Islamic State has claimed responsibility for Wednesday’s attack on a crowd in southern Iran marking the anniversary of the death of the senior Revolutionary Guards commander Qassem Suleimani.
At least 84 people died when two blasts ripped through the crowd near Suleimani’s tomb in the city of Kerman, four years after he was killed by a US drone strike in Baghdad. Suleimani had been a staunch enemy of IS, which resents the damage he did to its cause in Iraq and Syria.
Early on Thursday Iran had said it was bolstering security along its borders with Afghanistan and Pakistan, in the first tangible sign that it suspected that the attack was the work of an IS affiliate. “We have points on the border of Afghanistan and Pakistan that are a priority for blocking,” Iran’s interior minister, Ahmad Vahidi, said.
Later in the day, in a statement posted on its affiliate Telegram channels, the Sunni extremist group said two IS members had detonated their explosive belts in the crowd.
One of Iran’s main goals will be to limit the amount of traffic crossing the border, something that will be discussed with the Taliban. A leader of the Afghan opposition, Ahmad Massoud, had already sent a message of condolence to Iran that made clear he believed IS was involved. The group has an affiliate – Islamic State Khorasan Province – that is primarily active in Afghanistan.
In a statement, the UN security council condemned what it described as a “cowardly terrorist attack” in Kerman and sent its condolences to the victims’ families and the Iranian government.
The Revolutionary Guards promised a harsh response, describing the attack as a “blind and spiteful act to induce insecurity in the country and take revenge on the love and devotion of the great nation of Iran”.
Iran’s first vice-president, Mohammad Mokhber, told reporters those responsible would “receive a very strong retaliatory action from the hands of Suleimani’s soldiers”.
Regional tensions have surged in recent days, amid war in Gaza sparked by the Hamas attack on Israel on 7 October, which Tehran welcomed while denying any involvement.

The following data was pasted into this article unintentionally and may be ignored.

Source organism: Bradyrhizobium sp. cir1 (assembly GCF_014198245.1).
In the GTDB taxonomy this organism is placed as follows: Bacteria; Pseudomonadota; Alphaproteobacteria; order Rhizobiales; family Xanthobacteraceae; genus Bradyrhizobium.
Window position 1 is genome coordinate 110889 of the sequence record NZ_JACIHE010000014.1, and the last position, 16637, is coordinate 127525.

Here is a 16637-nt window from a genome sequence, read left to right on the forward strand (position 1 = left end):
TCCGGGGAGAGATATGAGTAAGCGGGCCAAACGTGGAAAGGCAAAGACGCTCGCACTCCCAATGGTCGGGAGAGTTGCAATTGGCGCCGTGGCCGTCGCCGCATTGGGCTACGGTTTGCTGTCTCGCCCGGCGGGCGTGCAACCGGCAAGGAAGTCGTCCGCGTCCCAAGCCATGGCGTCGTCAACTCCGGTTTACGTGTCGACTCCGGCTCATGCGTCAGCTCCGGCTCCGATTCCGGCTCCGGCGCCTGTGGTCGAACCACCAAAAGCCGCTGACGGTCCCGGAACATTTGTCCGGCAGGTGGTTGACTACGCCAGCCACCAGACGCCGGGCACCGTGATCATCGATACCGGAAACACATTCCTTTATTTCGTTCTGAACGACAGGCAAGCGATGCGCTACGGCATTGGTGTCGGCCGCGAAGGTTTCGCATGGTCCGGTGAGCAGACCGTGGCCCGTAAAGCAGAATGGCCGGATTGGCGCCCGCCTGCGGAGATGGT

On Sunday US helicopters opened fire on Iran-backed Houthi rebels after they attacked a cargo ship in the Red Sea, killing several of them. On Tuesday an Israeli drone strike killed one of Hamas’s most senior officials in Beirut and two days later the US said it had carried out an airstrike on the logistical support headquarters of an Iran-backed militia in central Baghdad, killing a high-ranking militia commander.
Early Iranian responses to the Kerman attack pointed the finger at the US and Israel. The US rejected any suggestion that it or its ally Israel were behind the deadly blasts, while Israel declined to comment.
Expert opinion outside Iran said the attack bore the hallmarks of IS. Western sources said it was plausible the group sensed that the well-advertised annual anniversary pilgrimage might be overseen by security forces distracted by events elsewhere.
In 2022 IS claimed responsibility for a deadly attack on a Shia shrine in Iran that killed 15 people. Earlier attacks claimed by IS include twin bombings in 2017 that targeted Iran’s parliament and the tomb of the Islamic Republic’s founder, Ayatollah Ruhollah Khomeini.
Tehran often accuses its arch-enemies, Israel and the US, of backing militant groups that have carried out attacks against Iran in the past.
Hospital staff in Kerman revised down the number of dead from about 100 to 84 on Thursday and said they were optimistic that the more than 200 people being treated for injuries would survive. As names of the dead were published, the health ministry said that 28 of those injured were aged under 15.
Suleimani, who helped develop Iran’s regional “axis of resistance” against the US by nurturing Iranian proxy groups, has been granted a near-mythical status inside Iran since his death.
There is no sign that Iran will take swift retribution for the Kerman attack. Instead, it will try to harness a wave of sympathy in the Islamic world to press its call for an end to what it regards as the US’s destabilising interventions in the Middle East.
Iranian hardliners frequently praise Tehran’s “strategic patience” in seeking the long-term ousting of the US from the region, and believe Israel is trying to drag Iran into an all-out war because Israel senses this is the best way to avert US disengagement.
With parliamentary elections due in the spring, and alienation from the regime widespread, the government’s handling of security is likely to grow as a domestic political issue.
The former Iranian president Hassan Rouhani, a reformer and a potential candidate for the assembly of experts in the spring, sent out a coded message arguing that security “will be strengthened by acquiring legitimate freedoms, guaranteeing the fundamental rights of the nation, and employing all sympathetic forces with a national perspective”.
By contrast Mahdi Mohammadi, an aide to the speaker of parliament, called for a fundamental shift as the only way to deter Israel, and criticised Rouhani for, in effect, seeking Israel’s approval.